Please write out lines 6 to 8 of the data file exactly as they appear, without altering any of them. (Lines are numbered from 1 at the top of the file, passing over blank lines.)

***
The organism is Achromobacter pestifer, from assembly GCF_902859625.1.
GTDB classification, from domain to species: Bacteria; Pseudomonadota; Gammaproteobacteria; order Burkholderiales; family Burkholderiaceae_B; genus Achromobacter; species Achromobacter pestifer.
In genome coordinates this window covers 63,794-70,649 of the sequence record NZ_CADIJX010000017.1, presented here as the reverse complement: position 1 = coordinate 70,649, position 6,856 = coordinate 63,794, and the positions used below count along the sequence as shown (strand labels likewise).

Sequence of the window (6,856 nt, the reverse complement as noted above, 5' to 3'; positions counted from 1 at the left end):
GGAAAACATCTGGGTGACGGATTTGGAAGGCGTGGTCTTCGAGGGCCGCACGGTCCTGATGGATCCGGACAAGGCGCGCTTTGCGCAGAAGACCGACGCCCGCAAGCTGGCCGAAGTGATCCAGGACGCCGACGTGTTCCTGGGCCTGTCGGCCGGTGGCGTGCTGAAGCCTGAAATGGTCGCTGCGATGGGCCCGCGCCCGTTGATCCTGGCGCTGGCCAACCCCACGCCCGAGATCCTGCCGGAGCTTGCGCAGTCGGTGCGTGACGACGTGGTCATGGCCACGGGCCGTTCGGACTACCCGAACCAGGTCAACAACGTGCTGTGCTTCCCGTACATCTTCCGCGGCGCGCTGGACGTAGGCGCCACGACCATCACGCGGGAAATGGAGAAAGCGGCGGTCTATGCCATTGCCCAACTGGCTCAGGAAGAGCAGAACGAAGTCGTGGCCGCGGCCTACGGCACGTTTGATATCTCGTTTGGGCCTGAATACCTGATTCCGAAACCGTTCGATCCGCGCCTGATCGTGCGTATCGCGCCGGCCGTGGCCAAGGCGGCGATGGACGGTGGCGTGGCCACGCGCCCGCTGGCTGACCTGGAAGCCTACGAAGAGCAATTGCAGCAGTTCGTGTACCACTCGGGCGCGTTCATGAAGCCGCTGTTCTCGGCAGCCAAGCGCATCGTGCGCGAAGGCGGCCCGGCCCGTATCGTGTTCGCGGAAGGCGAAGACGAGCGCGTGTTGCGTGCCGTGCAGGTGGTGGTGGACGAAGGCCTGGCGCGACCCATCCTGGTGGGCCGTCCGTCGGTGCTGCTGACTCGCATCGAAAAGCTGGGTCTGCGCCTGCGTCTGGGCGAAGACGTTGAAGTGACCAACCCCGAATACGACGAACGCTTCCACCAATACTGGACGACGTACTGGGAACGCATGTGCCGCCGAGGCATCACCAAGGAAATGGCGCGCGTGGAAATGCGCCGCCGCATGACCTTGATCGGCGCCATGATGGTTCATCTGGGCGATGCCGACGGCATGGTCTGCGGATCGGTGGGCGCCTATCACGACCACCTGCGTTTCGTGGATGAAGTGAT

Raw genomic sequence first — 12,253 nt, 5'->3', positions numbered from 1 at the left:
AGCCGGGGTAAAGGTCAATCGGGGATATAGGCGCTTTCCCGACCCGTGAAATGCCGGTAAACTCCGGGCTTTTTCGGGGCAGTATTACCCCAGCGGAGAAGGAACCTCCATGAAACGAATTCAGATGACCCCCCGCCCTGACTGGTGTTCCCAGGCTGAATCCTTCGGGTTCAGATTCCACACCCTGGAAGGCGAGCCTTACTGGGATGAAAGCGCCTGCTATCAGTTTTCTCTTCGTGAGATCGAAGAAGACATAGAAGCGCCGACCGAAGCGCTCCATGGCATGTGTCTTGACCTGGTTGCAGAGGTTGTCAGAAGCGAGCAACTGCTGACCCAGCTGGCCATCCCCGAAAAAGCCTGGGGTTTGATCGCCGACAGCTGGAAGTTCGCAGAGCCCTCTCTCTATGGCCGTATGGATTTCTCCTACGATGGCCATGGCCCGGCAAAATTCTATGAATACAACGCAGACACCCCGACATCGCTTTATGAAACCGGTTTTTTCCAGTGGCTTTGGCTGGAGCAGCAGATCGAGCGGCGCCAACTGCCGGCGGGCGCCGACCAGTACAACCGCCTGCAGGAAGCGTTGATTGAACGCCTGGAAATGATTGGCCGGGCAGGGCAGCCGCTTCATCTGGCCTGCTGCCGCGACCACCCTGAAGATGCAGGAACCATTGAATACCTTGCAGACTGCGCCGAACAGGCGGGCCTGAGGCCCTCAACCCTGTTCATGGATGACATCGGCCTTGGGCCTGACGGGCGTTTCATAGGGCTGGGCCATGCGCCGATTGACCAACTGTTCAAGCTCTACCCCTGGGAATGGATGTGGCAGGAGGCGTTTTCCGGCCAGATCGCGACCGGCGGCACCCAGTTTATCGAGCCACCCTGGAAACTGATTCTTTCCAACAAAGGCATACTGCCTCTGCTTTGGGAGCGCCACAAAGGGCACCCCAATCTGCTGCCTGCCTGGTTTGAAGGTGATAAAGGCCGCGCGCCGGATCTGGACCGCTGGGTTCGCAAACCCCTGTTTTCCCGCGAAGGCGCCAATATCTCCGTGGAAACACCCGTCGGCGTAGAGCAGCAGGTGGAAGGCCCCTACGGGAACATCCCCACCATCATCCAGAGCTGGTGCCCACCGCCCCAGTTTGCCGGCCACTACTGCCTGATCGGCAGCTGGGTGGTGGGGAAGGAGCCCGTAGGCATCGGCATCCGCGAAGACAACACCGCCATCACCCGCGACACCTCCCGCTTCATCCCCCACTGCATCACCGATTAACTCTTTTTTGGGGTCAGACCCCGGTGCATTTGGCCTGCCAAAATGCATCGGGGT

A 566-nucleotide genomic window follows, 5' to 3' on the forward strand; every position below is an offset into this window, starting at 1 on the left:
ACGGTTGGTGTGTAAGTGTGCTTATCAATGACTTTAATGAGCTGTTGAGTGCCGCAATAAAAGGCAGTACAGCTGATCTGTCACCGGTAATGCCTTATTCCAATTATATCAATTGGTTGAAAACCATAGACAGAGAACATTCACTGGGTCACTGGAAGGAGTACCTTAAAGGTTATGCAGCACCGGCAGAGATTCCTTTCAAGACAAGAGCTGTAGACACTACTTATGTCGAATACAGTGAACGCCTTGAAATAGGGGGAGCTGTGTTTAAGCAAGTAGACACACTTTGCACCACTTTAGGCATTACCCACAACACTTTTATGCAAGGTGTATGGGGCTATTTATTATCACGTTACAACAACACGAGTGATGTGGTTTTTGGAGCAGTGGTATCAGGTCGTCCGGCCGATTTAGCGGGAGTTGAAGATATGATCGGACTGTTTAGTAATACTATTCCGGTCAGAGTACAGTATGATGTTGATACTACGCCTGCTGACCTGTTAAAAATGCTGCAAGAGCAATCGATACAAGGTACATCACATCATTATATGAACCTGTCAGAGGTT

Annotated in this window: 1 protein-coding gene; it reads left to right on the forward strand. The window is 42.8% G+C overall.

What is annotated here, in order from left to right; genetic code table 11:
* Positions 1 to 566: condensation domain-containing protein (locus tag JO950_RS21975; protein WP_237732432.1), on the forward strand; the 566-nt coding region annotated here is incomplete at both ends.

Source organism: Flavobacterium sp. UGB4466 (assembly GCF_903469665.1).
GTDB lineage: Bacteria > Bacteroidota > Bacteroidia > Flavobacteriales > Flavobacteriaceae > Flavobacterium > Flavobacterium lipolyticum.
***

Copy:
Raw genomic sequence first — 12,253 nt, 5'->3', positions numbered from 1 at the left:
AGCCGGGGTAAAGGTCAATCGGGGATATAGGCGCTTTCCCGACCCGTGAAATGCCGGTAAACTCCGGGCTTTTTCGGGGCAGTATTACCCCAGCGGAGAAGGAACCTCCATGAAACGAATTCAGATGACCCCCCGCCCTGACTGGTGTTCCCAGGCTGAATCCTTCGGGTTCAGATTCCACACCCTGGAAGGCGAGCCTTACTGGGATGAAAGCGCCTGCTATCAGTTTTCTCTTCGTGAGATCGAAGAAGACATAGAAGCGCCGACCGAAGCGCTCCATGGCATGTGTCTTGACCTGGTTGCAGAGGTTGTCAGAAGCGAGCAACTGCTGACCCAGCTGGCCATCCCCGAAAAAGCCTGGGGTTTGATCGCCGACAGCTGGAAGTTCGCAGAGCCCTCTCTCTATGGCCGTATGGATTTCTCCTACGATGGCCATGGCCCGGCAAAATTCTATGAATACAACGCAGACACCCCGACATCGCTTTATGAAACCGGTTTTTTCCAGTGGCTTTGGCTGGAGCAGCAGATCGAGCGGCGCCAACTGCCGGCGGGCGCCGACCAGTACAACCGCCTGCAGGAAGCGTTGATTGAACGCCTGGAAATGATTGGCCGGGCAGGGCAGCCGCTTCATCTGGCCTGCTGCCGCGACCACCCTGAAGATGCAGGAACCATTGAATACCTTGCAGACTGCGCCGAACAGGCGGGCCTGAGGCCCTCAACCCTGTTCATGGATGACATCGGCCTTGGGCCTGACGGGCGTTTCATAGGGCTGGGCCATGCGCCGATTGACCAACTGTTCAAGCTCTACCCCTGGGAATGGATGTGGCAGGAGGCGTTTTCCGGCCAGATCGCGACCGGCGGCACCCAGTTTATCGAGCCACCCTGGAAACTGATTCTTTCCAACAAAGGCATACTGCCTCTGCTTTGGGAGCGCCACAAAGGGCACCCCAATCTGCTGCCTGCCTGGTTTGAAGGTGATAAAGGCCGCGCGCCGGATCTGGACCGCTGGGTTCGCAAACCCCTGTTTTCCCGCGAAGGCGCCAATATCTCCGTGGAAACACCCGTCGGCGTAGAGCAGCAGGTGGAAGGCCCCTACGGGAACATCCCCACCATCATCCAGAGCTGGTGCCCACCGCCCCAGTTTGCCGGCCACTACTGCCTGATCGGCAGCTGGGTGGTGGGGAAGGAGCCCGTAGGCATCGGCATCCGCGAAGACAACACCGCCATCACCCGCGACACCTCCCGCTTCATCCCCCACTGCATCACCGATTAACTCTTTTTTGGGGTCAGACCCCGGTGCATTTGGCCTGCCAAAATGCATCGGGGT

A 566-nucleotide genomic window follows, 5' to 3' on the forward strand; every position below is an offset into this window, starting at 1 on the left: